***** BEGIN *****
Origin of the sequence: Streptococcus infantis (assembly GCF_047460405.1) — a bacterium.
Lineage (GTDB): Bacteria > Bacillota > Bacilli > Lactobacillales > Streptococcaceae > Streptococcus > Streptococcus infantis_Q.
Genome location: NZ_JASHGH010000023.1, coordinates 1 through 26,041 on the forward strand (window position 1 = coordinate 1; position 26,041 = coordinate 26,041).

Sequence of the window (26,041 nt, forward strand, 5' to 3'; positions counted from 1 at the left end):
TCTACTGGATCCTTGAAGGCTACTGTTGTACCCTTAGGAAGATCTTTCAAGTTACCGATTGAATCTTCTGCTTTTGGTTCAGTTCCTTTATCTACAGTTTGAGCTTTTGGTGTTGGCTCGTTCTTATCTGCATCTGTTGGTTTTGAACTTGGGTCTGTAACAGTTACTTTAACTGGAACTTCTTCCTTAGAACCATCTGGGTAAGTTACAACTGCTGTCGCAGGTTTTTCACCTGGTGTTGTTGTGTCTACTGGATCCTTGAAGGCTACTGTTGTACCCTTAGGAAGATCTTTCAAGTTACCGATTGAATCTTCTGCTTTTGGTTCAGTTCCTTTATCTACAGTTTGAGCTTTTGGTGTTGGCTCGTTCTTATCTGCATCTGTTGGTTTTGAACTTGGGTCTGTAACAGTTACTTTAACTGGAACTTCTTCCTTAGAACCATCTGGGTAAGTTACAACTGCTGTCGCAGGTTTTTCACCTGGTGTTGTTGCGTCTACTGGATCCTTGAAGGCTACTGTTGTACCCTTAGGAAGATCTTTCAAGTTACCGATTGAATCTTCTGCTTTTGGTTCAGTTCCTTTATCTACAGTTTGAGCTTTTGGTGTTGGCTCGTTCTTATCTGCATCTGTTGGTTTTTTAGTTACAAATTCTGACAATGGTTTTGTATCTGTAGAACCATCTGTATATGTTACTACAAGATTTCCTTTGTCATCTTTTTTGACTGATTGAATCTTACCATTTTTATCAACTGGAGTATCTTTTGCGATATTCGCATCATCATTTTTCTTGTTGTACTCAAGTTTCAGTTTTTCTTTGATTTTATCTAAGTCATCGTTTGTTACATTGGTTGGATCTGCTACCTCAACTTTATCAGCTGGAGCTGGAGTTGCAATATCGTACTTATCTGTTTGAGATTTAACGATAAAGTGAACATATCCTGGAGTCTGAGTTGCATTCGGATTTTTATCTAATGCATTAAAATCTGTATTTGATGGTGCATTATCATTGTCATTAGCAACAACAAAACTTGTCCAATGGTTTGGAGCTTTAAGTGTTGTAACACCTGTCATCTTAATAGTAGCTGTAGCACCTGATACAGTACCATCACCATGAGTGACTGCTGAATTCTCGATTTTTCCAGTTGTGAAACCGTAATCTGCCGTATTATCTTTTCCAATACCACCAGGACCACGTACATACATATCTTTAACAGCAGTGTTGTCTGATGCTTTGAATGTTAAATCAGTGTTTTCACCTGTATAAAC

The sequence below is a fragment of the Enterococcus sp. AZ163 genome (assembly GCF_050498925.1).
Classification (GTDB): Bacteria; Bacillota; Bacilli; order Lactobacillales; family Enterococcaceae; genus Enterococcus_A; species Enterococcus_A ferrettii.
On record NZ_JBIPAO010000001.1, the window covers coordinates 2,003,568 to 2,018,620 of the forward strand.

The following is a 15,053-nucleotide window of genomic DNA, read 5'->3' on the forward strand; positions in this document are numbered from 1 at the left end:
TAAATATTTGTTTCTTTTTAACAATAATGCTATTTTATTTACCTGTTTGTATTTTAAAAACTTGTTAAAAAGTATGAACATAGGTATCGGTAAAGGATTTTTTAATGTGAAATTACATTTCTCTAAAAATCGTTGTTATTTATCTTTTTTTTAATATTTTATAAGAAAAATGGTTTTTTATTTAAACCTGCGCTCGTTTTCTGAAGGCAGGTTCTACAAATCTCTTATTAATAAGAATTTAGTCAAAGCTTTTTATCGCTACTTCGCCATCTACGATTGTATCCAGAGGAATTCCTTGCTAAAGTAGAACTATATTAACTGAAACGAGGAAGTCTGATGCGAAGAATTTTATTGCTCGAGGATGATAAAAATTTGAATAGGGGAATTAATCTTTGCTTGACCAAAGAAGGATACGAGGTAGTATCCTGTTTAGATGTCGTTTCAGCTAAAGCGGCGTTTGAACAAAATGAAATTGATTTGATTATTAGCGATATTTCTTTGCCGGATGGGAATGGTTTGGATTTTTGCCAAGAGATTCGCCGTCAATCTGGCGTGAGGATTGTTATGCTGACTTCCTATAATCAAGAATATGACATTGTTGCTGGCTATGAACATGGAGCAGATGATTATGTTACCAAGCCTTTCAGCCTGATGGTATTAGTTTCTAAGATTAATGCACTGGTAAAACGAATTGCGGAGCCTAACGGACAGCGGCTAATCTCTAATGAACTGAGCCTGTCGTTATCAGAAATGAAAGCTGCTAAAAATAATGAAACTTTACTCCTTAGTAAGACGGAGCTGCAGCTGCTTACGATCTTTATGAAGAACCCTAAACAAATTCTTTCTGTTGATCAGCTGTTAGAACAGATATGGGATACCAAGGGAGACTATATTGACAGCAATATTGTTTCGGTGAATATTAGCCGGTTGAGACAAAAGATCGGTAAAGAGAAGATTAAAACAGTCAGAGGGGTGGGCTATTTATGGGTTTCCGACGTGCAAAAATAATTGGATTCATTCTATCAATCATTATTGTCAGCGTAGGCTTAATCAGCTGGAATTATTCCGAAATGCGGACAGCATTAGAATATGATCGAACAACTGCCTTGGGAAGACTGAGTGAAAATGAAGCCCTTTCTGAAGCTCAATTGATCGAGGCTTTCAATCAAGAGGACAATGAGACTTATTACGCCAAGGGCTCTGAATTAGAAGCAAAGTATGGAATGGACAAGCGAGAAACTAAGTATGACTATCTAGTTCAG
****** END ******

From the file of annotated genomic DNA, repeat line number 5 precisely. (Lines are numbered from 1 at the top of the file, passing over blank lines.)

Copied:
TCTACTGGATCCTTGAAGGCTACTGTTGTACCCTTAGGAAGATCTTTCAAGTTACCGATTGAATCTTCTGCTTTTGGTTCAGTTCCTTTATCTACAGTTTGAGCTTTTGGTGTTGGCTCGTTCTTATCTGCATCTGTTGGTTTTGAACTTGGGTCTGTAACAGTTACTTTAACTGGAACTTCTTCCTTAGAACCATCTGGGTAAGTTACAACTGCTGTCGCAGGTTTTTCACCTGGTGTTGTTGTGTCTACTGGATCCTTGAAGGCTACTGTTGTACCCTTAGGAAGATCTTTCAAGTTACCGATTGAATCTTCTGCTTTTGGTTCAGTTCCTTTATCTACAGTTTGAGCTTTTGGTGTTGGCTCGTTCTTATCTGCATCTGTTGGTTTTGAACTTGGGTCTGTAACAGTTACTTTAACTGGAACTTCTTCCTTAGAACCATCTGGGTAAGTTACAACTGCTGTCGCAGGTTTTTCACCTGGTGTTGTTGCGTCTACTGGATCCTTGAAGGCTACTGTTGTACCCTTAGGAAGATCTTTCAAGTTACCGATTGAATCTTCTGCTTTTGGTTCAGTTCCTTTATCTACAGTTTGAGCTTTTGGTGTTGGCTCGTTCTTATCTGCATCTGTTGGTTTTTTAGTTACAAATTCTGACAATGGTTTTGTATCTGTAGAACCATCTGTATATGTTACTACAAGATTTCCTTTGTCATCTTTTTTGACTGATTGAATCTTACCATTTTTATCAACTGGAGTATCTTTTGCGATATTCGCATCATCATTTTTCTTGTTGTACTCAAGTTTCAGTTTTTCTTTGATTTTATCTAAGTCATCGTTTGTTACATTGGTTGGATCTGCTACCTCAACTTTATCAGCTGGAGCTGGAGTTGCAATATCGTACTTATCTGTTTGAGATTTAACGATAAAGTGAACATATCCTGGAGTCTGAGTTGCATTCGGATTTTTATCTAATGCATTAAAATCTGTATTTGATGGTGCATTATCATTGTCATTAGCAACAACAAAACTTGTCCAATGGTTTGGAGCTTTAAGTGTTGTAACACCTGTCATCTTAATAGTAGCTGTAGCACCTGATACAGTACCATCACCATGAGTGACTGCTGAATTCTCGATTTTTCCAGTTGTGAAACCGTAATCTGCCGTATTATCTTTTCCAATACCACCAGGACCACGTACATACATATCTTTAACAGCAGTGTTGTCTGATGCTTTGAATGTTAAATCAGTGTTTTCACCTGTATAAAC